Got $2,000? Here Are 2 Smart TSX Stocks to Buy Now

Loblaw (TSX:L) stock is a great inflation-beating stock that deserves a spot in your TFSA.

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If you’ve got an extra $2,000 you’ve been willing to invest but have put off doing so amid market volatility, you’re not alone. It’s a volatile world out there, and calmer waters seem unlikely with the Fed putting its foot on the rate-hike gas.

The upcoming Jackson Hole meeting seems scary, but it may not be as impactful as we expect. Rates are going up. They have to, or inflation could weigh heavy. As the Fed goes back on its transitory view, the economy could find itself swinging wildly in both directions. I think the recent volatility surge is nothing to worry about for long-term thinkers; in three or five years from now, nobody will care how quickly the Fed raised rates. What will matter is that the Fed took aggressive action to put that dreaded genie back in the bottle.

The longer the economy goes on with this level of inflation, the greater (and longer lasting) the pain of inflation will be. It’s a swindler of many, as Warren Buffett recently put it.

Fortunately, the best tool for investors to combat recession is common stock. Indeed, they’re more volatile. But for extra volatility, you may get a bit of extra dividend yield. For long-term thinkers, biting on more yield is always a good bet, especially if there’s too much doom and gloom.

Right now, investors are fretting over a lack of dovish tilt. The Fed is raising, and it’s not going to let the recent slip in stocks push it to change course. Inflation has gotten too ugly. And it needs to be dealt with sooner, not later.

In this piece, we’ll check out two of my favourite dividend stocks that could prove smart bets for the long run.

Canadian Tire

Canadian Tire (TSX:CTC.A) is a retailer that’s seen its stock be deflated of late, slowly descending into a bear market. Now down more than 20%, the retailer is a tough hold, as it runs into a Canadian recession. Now, despite the muted severity of the coming downfall, CTC.A stock trades as though it could hit a sales snag.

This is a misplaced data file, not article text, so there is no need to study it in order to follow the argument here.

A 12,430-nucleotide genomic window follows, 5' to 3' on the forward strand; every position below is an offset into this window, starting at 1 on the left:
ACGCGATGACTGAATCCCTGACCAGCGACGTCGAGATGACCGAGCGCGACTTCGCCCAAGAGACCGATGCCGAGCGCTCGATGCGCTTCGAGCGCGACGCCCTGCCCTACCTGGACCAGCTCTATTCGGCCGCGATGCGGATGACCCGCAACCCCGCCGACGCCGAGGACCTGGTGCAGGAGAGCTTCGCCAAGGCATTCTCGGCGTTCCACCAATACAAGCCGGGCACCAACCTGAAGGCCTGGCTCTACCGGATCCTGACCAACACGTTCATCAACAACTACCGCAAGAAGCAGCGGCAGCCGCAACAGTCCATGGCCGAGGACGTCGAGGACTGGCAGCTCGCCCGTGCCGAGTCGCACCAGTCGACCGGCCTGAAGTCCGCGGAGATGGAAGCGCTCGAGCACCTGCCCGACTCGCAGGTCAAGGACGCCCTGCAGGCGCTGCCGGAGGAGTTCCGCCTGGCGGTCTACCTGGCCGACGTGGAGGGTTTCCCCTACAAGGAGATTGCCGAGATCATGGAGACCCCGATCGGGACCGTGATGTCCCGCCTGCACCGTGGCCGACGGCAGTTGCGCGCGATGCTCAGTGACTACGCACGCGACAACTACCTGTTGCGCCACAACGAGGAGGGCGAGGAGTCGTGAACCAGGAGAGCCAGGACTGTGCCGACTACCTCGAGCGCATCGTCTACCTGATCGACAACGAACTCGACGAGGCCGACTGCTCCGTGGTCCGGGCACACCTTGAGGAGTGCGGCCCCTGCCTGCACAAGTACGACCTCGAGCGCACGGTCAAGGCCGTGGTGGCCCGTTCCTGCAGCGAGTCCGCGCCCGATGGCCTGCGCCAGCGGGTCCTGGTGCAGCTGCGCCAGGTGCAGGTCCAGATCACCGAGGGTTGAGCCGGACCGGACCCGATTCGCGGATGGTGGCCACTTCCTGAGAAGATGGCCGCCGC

Whether or not it’s warranted is a mystery, though. The stock trades at 9.4 times trailing price-to-earnings multiple, which is well below historical norms. With a nearly 4% dividend yield, the stock is actually appealing to a new class of investors: dividend hunters.

Canadian Tire’s dividend payout is close to the highest it’s been (apart from the depths of 2020). And it’s well covered by cash flows. While consumer sentiment could weigh on sales, investments in loyalty, e-commerce, and the customer experience will help it rebound abruptly once we’re done worrying about the Fed.


Loblaw (TSX:L) is an inflation-fighter that’s absolutely blown away the numbers, leaving the TSX Index behind over the past year. Loblaw is a consumer staple that’s less impacted by recessions. Further, its ability to weave through inflation has been remarkable. Consumers have few alternatives but to absorb added costs at the grocery store. They can opt for President’s Choice or No Name brand to save money, but there’s really no way around the cost hikes.

When consumers reach for President’s Choice or No Name, they’re giving Loblaw a nice margin jolt. With such a powerful private-label brand built through years of trust and recent marketing campaigns, it’s hard not to head on over to the local Loblaw-owned Superstore for a taste of intriguing (and cheap) offerings in store.

Loblaw has thrived amid inflation. As inflation remains elevated longer, expect more outperformance from Loblaw stock. In prior pieces, I’ve brought up that Loblaw may be getting flack for not passing on more cost savings to consumers. Though the firm has likely put profits over customers, I think the 21 times price-to-earnings multiple is quite low, given the inflation resilience you’ll get. The 1.3% yield isn’t impressive. However, it’s growthy. And that alone makes me a fan of the stock at these heights.

This article represents the opinion of the writer, who may disagree with the “official” recommendation position of a Motley Fool premium service or advisor. We’re Motley! Questioning an investing thesis — even one of our own — helps us all think critically about investing and make decisions that help us become smarter, happier, and richer, so we sometimes publish articles that may not be in line with recommendations, rankings or other content.

Fool contributor Joey Frenette has no position in any of the stocks mentioned. The Motley Fool has no position in any of the stocks mentioned.

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